At great cost to himself, God removed our sin and guilt and made peace with us, so that we have access to him. Hebrews 4:16 states the application: “Let us then with confidence draw near to the throne of grace, that we may receive mercy and find grace to help in time of need.” We need not panic or tremble speechlessly, for we approach a throne of grace.
As I begin the New Year, I find myself meditating on the fruits of justification by faith, especially the great principle that it brings us access to God. Paul says that through Christ, “we have also obtained access by faith into this grace in which we stand” (Rom. 5:2a). Peace with God creates access to God, so that we can stand before him fearlessly. By grace, we can stand calmly before God. Illustrations may help us take this benefit to heart.
My wife once had an accident while driving at dusk on a rain-slicked road. Our young daughter distracted her and she didn’t notice a stop sign, at the bottom of a hill, until it was too late. She skidded into the car ahead of her—driven by a police officer. He was not in a forgiving mood; he wrote a ticket that landed her in traffic court. She was already nervous and when she caught sight of the tattoos and scars that accented her seat mates, it didn’t help her settle down. She planned to make a middling plea that the court allowed—“guilty with an explanation.” Yes, she hit the car, but she wanted the judge to know she was not reckless. This was her first ticket and her first accident. Her child distracted her, she would never do it again, and so on.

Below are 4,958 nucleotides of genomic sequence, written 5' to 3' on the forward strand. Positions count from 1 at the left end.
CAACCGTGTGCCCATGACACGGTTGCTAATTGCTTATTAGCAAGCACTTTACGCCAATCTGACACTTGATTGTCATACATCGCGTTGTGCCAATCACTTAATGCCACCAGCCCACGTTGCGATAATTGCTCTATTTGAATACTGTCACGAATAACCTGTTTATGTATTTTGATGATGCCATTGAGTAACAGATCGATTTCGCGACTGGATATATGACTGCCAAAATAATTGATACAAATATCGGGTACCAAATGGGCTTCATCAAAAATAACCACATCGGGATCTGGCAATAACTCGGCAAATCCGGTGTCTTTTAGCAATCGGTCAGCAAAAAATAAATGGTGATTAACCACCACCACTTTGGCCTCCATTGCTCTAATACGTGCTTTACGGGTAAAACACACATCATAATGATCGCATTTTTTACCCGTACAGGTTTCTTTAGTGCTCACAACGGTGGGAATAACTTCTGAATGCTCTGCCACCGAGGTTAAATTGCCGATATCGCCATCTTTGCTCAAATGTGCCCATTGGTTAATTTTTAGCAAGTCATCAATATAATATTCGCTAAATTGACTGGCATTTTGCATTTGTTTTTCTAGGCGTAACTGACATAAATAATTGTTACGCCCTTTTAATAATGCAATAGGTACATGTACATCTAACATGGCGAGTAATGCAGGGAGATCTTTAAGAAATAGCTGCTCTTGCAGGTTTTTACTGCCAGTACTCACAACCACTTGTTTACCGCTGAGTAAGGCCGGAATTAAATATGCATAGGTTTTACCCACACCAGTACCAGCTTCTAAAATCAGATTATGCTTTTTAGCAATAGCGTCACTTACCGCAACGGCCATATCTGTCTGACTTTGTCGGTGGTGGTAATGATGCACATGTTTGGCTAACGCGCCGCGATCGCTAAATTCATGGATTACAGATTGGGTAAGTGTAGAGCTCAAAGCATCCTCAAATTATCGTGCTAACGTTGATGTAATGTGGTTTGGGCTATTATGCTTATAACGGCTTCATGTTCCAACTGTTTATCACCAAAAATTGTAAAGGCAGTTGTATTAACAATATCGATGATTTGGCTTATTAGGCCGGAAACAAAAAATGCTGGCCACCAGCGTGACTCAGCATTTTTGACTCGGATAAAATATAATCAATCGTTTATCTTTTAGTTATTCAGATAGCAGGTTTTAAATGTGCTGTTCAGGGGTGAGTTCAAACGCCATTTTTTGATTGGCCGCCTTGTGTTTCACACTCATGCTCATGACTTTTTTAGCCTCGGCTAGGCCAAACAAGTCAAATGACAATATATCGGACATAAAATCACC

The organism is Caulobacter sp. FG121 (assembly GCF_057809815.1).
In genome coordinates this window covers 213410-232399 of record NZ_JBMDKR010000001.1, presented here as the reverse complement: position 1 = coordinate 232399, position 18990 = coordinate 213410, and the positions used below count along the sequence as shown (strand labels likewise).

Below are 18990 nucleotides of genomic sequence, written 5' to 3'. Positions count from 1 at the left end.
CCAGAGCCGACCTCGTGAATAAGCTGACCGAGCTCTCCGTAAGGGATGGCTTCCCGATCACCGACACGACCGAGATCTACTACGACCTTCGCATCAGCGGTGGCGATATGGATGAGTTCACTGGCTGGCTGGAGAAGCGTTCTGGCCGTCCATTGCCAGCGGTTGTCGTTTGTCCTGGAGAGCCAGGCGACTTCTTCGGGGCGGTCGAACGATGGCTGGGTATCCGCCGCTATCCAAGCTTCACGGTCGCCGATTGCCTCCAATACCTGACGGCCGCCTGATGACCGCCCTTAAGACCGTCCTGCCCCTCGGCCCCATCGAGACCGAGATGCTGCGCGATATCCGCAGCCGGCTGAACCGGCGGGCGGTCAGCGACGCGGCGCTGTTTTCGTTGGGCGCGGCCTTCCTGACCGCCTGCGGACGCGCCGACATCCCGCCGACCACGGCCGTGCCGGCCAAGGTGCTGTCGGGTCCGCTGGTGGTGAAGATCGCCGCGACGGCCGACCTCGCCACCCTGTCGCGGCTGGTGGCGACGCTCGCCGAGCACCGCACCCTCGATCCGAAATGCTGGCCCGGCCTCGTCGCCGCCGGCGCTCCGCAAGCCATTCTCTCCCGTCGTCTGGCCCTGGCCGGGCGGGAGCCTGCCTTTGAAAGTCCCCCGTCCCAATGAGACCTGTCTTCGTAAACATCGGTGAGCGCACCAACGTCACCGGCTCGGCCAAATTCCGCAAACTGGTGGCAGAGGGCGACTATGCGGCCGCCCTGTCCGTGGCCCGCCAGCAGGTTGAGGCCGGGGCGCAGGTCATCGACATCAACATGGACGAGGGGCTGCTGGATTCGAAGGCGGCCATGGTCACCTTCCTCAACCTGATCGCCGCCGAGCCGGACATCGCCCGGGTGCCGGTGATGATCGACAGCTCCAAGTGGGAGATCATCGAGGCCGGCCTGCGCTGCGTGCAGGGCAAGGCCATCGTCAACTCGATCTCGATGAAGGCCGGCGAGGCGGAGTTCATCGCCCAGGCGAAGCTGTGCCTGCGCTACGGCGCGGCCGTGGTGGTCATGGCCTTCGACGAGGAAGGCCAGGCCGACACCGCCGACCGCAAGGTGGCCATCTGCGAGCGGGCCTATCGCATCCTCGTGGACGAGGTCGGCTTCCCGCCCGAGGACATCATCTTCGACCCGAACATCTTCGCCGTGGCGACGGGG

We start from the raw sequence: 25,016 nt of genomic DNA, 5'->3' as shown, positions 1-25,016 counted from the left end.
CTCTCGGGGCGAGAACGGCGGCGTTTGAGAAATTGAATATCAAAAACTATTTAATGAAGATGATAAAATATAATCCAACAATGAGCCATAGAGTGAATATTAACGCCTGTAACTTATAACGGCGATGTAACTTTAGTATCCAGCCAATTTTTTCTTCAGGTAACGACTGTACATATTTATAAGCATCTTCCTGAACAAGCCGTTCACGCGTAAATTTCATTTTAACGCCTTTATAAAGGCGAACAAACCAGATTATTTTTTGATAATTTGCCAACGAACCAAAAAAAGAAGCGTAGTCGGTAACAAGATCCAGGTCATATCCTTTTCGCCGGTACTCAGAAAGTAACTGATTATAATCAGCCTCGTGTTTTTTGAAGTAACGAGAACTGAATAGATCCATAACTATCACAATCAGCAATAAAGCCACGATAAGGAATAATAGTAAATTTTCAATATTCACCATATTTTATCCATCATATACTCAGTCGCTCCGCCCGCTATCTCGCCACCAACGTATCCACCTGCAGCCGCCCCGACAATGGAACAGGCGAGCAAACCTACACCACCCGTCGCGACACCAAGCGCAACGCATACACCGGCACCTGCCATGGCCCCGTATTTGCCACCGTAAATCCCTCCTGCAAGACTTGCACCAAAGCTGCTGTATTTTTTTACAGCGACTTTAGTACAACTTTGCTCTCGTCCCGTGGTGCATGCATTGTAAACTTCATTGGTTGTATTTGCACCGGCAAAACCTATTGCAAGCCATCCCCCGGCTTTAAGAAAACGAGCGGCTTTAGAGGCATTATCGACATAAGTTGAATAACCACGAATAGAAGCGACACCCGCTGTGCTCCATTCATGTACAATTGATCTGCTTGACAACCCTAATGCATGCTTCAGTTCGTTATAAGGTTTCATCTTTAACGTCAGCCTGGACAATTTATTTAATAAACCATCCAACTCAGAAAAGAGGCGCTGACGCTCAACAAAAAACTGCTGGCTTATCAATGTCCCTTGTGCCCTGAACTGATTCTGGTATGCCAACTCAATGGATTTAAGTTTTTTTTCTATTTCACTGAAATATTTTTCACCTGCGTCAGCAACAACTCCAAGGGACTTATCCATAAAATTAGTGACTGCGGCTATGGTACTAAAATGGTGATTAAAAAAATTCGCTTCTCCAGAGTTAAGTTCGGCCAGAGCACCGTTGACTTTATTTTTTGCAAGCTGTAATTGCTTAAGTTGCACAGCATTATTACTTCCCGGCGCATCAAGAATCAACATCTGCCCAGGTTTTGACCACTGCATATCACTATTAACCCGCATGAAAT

But when the moment came to approach the judge and speak, she couldn’t speak. She opened her mouth, but nothing happened. She tried again and made choking sound “Aaagh. Aaagg.” I half-expected a puff of dust following by a cloud of gnats. She looked like she wanted to fall through the floor, so I spoke for her. “Your honor, my wife wants to say that she did hit the officer’s car, but it was a rainy night, and…” The judge had as much mercy as the law allowed.
Now God is the judge of all flesh. As he surveys our life, we are guilty of more than distracted driving. But we have a friend, an advocate, in Jesus. He does not plead, “guilty with an explanation,” he presents us as innocent, with an explanation. Yes, he nods, this man, this woman, did much that merits punishment, but he bore that punishment and paid for all the damage we create when he offered himself as an atoning sacrifice for our sin.